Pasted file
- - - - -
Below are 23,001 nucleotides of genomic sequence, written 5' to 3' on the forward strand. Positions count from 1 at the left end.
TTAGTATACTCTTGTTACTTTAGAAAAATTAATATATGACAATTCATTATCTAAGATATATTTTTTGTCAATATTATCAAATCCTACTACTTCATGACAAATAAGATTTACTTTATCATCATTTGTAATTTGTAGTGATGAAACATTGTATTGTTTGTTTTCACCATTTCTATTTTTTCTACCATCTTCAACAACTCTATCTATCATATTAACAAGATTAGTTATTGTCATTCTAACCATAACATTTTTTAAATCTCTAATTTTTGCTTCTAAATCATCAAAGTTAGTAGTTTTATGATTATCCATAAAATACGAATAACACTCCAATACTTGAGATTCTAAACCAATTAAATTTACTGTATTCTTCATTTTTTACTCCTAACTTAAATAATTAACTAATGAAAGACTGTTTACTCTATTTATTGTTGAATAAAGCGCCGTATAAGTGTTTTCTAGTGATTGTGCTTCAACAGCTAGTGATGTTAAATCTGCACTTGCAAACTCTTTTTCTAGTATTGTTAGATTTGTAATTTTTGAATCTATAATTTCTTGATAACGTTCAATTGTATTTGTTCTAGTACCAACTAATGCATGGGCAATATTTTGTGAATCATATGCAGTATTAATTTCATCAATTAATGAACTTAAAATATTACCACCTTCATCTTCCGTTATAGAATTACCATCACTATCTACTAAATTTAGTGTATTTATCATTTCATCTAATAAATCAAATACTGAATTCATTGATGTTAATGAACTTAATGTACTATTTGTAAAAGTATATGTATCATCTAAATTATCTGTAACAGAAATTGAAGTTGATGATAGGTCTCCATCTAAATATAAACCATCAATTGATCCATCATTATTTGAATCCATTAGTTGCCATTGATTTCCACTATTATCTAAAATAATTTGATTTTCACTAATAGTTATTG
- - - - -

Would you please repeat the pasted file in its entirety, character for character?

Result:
Below are 23,001 nucleotides of genomic sequence, written 5' to 3' on the forward strand. Positions count from 1 at the left end.
TTAGTATACTCTTGTTACTTTAGAAAAATTAATATATGACAATTCATTATCTAAGATATATTTTTTGTCAATATTATCAAATCCTACTACTTCATGACAAATAAGATTTACTTTATCATCATTTGTAATTTGTAGTGATGAAACATTGTATTGTTTGTTTTCACCATTTCTATTTTTTCTACCATCTTCAACAACTCTATCTATCATATTAACAAGATTAGTTATTGTCATTCTAACCATAACATTTTTTAAATCTCTAATTTTTGCTTCTAAATCATCAAAGTTAGTAGTTTTATGATTATCCATAAAATACGAATAACACTCCAATACTTGAGATTCTAAACCAATTAAATTTACTGTATTCTTCATTTTTTACTCCTAACTTAAATAATTAACTAATGAAAGACTGTTTACTCTATTTATTGTTGAATAAAGCGCCGTATAAGTGTTTTCTAGTGATTGTGCTTCAACAGCTAGTGATGTTAAATCTGCACTTGCAAACTCTTTTTCTAGTATTGTTAGATTTGTAATTTTTGAATCTATAATTTCTTGATAACGTTCAATTGTATTTGTTCTAGTACCAACTAATGCATGGGCAATATTTTGTGAATCATATGCAGTATTAATTTCATCAATTAATGAACTTAAAATATTACCACCTTCATCTTCCGTTATAGAATTACCATCACTATCTACTAAATTTAGTGTATTTATCATTTCATCTAATAAATCAAATACTGAATTCATTGATGTTAATGAACTTAATGTACTATTTGTAAAAGTATATGTATCATCTAAATTATCTGTAACAGAAATTGAAGTTGATGATAGGTCTCCATCTAAATATAAACCATCAATTGATCCATCATTATTTGAATCCATTAGTTGCCATTGATTTCCACTATTATCTAAAATAATTTGATTTTCACTAATAGTTATTG